The Federal Open Market Committee’s (FOMC’s) reductions in the pace of asset purchases have proceeded smoothly so far, St. Louis Fed President James Bullard said in a recent presentation. The impact of the FOMC’s taper this year has been tame compared with the “taper tantrum” last summer.
President Bullard noted that the FOMC took no explicit policy action at the June 2013 meeting, yet triggered a significant movement in global financial markets. “The taper tantrum during the summer of 2013 was based on perceptions of Fed actions,” he said. During that time, longer-term U.S. interest rates increased, emerging market currencies depreciated against the U.S. dollar, capital flowed to the U.S. and emerging market stock indexes declined.
The actual decision to begin tapering did not occur until December 2013. Since then, the FOMC has reduced its pace of asset purchases four times by $10 billion each time. “Yet the effects on global financial markets have been much less striking,” President Bullard noted. For example, the figures below show the 10-year U.S. Treasury yield over the two periods. (Note that the range on the vertical axis is much smaller in the second figure.)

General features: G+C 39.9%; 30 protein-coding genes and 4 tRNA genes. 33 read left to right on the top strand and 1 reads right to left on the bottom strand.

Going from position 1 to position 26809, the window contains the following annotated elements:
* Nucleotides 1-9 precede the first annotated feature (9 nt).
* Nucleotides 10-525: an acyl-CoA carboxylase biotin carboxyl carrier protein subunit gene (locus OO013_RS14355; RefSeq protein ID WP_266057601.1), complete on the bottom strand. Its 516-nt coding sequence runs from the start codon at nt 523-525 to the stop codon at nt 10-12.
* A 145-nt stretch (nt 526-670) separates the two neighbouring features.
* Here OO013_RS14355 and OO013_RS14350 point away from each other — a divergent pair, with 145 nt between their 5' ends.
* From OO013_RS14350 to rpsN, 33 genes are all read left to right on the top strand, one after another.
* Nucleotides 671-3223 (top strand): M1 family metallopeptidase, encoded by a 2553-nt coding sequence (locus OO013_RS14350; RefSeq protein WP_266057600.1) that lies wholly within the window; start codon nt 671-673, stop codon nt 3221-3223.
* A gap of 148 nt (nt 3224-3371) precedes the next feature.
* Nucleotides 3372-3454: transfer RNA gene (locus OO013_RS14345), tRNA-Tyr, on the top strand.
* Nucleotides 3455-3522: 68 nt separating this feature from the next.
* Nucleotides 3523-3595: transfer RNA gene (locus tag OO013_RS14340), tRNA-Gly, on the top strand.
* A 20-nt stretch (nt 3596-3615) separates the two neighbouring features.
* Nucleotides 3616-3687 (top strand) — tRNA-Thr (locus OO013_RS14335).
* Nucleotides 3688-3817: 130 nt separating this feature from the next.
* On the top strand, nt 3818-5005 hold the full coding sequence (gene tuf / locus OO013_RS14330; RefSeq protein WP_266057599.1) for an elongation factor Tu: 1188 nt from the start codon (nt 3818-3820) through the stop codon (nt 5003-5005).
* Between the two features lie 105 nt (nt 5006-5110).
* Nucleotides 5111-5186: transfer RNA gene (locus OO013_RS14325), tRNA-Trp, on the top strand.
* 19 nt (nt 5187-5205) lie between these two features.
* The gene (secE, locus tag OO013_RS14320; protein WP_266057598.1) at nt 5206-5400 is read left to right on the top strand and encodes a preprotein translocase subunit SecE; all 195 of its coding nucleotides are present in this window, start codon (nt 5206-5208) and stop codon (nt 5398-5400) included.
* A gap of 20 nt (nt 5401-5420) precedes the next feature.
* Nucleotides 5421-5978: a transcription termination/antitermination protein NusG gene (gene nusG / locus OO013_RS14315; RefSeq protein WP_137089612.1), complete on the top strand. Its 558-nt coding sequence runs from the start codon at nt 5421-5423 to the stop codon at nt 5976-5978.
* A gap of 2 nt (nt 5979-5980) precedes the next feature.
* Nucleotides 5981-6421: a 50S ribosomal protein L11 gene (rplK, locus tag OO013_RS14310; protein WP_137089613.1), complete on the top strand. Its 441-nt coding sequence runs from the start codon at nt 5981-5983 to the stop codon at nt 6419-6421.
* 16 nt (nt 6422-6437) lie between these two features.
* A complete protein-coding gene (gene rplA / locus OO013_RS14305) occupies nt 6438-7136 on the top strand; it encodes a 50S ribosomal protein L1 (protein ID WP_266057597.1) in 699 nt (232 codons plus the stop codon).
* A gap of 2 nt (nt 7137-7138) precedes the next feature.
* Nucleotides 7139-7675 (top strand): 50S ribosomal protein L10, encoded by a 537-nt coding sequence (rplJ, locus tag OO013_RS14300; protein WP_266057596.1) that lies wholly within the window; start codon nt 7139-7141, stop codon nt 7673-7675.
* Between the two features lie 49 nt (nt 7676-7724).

Note: The figure shows the week ending May 24, 2013, through the week ending Sept. 20, 2013.
Note: The figure shows the week ending Dec. 20, 2013, through the week ending May 9, 2014.
How might the different financial market responses be interpreted? “One interpretation is that as of June 2013, it was premature to argue that the U.S. economy was strong enough to pull back on asset purchases,” President Bullard said. “As of December 2013, better growth and employment data justified the taper decision.”
He also discussed other recent themes in U.S. monetary policy during his presentation, including the weak U.S. GDP growth at the beginning of this year and how close the FOMC is to its policy goals relative to the past five years.
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